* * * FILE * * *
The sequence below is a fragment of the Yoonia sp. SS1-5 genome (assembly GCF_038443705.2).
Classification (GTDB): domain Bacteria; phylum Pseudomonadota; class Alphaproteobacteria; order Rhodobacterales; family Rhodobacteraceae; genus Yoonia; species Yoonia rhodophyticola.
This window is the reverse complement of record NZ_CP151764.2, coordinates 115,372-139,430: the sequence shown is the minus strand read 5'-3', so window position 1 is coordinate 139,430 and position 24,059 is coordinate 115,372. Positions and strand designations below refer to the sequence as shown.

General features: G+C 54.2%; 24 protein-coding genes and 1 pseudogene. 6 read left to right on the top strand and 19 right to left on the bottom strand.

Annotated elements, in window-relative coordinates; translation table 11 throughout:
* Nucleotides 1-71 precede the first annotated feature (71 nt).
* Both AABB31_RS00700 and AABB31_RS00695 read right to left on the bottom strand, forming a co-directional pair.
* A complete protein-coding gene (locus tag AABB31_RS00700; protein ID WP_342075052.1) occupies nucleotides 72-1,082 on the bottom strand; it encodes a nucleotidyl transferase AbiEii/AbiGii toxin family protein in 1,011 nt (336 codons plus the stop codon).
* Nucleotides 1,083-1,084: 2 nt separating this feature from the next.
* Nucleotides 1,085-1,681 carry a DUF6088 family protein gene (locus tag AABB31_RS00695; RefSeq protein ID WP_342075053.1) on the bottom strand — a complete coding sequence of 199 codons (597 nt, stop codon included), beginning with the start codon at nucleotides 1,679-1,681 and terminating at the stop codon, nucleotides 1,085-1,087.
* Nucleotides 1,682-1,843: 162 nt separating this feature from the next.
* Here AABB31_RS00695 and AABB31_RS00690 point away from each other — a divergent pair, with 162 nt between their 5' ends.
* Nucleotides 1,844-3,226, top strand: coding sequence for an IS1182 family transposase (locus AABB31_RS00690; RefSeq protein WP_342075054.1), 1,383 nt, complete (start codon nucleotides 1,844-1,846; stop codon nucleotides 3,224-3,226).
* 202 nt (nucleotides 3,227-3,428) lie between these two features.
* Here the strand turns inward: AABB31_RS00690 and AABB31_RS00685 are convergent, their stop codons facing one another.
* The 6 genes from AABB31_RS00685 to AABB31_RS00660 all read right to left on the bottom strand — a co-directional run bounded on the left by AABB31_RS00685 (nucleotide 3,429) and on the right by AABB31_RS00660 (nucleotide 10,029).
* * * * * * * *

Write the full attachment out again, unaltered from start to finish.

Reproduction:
The sequence below is a fragment of the Yoonia sp. SS1-5 genome (assembly GCF_038443705.2).
Classification (GTDB): domain Bacteria; phylum Pseudomonadota; class Alphaproteobacteria; order Rhodobacterales; family Rhodobacteraceae; genus Yoonia; species Yoonia rhodophyticola.
This window is the reverse complement of record NZ_CP151764.2, coordinates 115,372-139,430: the sequence shown is the minus strand read 5'-3', so window position 1 is coordinate 139,430 and position 24,059 is coordinate 115,372. Positions and strand designations below refer to the sequence as shown.

General features: G+C 54.2%; 24 protein-coding genes and 1 pseudogene. 6 read left to right on the top strand and 19 right to left on the bottom strand.

Annotated elements, in window-relative coordinates; translation table 11 throughout:
* Nucleotides 1-71 precede the first annotated feature (71 nt).
* Both AABB31_RS00700 and AABB31_RS00695 read right to left on the bottom strand, forming a co-directional pair.
* A complete protein-coding gene (locus tag AABB31_RS00700; protein ID WP_342075052.1) occupies nucleotides 72-1,082 on the bottom strand; it encodes a nucleotidyl transferase AbiEii/AbiGii toxin family protein in 1,011 nt (336 codons plus the stop codon).
* Nucleotides 1,083-1,084: 2 nt separating this feature from the next.
* Nucleotides 1,085-1,681 carry a DUF6088 family protein gene (locus tag AABB31_RS00695; RefSeq protein ID WP_342075053.1) on the bottom strand — a complete coding sequence of 199 codons (597 nt, stop codon included), beginning with the start codon at nucleotides 1,679-1,681 and terminating at the stop codon, nucleotides 1,085-1,087.
* Nucleotides 1,682-1,843: 162 nt separating this feature from the next.
* Here AABB31_RS00695 and AABB31_RS00690 point away from each other — a divergent pair, with 162 nt between their 5' ends.
* Nucleotides 1,844-3,226, top strand: coding sequence for an IS1182 family transposase (locus AABB31_RS00690; RefSeq protein WP_342075054.1), 1,383 nt, complete (start codon nucleotides 1,844-1,846; stop codon nucleotides 3,224-3,226).
* 202 nt (nucleotides 3,227-3,428) lie between these two features.
* Here the strand turns inward: AABB31_RS00690 and AABB31_RS00685 are convergent, their stop codons facing one another.
* The 6 genes from AABB31_RS00685 to AABB31_RS00660 all read right to left on the bottom strand — a co-directional run bounded on the left by AABB31_RS00685 (nucleotide 3,429) and on the right by AABB31_RS00660 (nucleotide 10,029).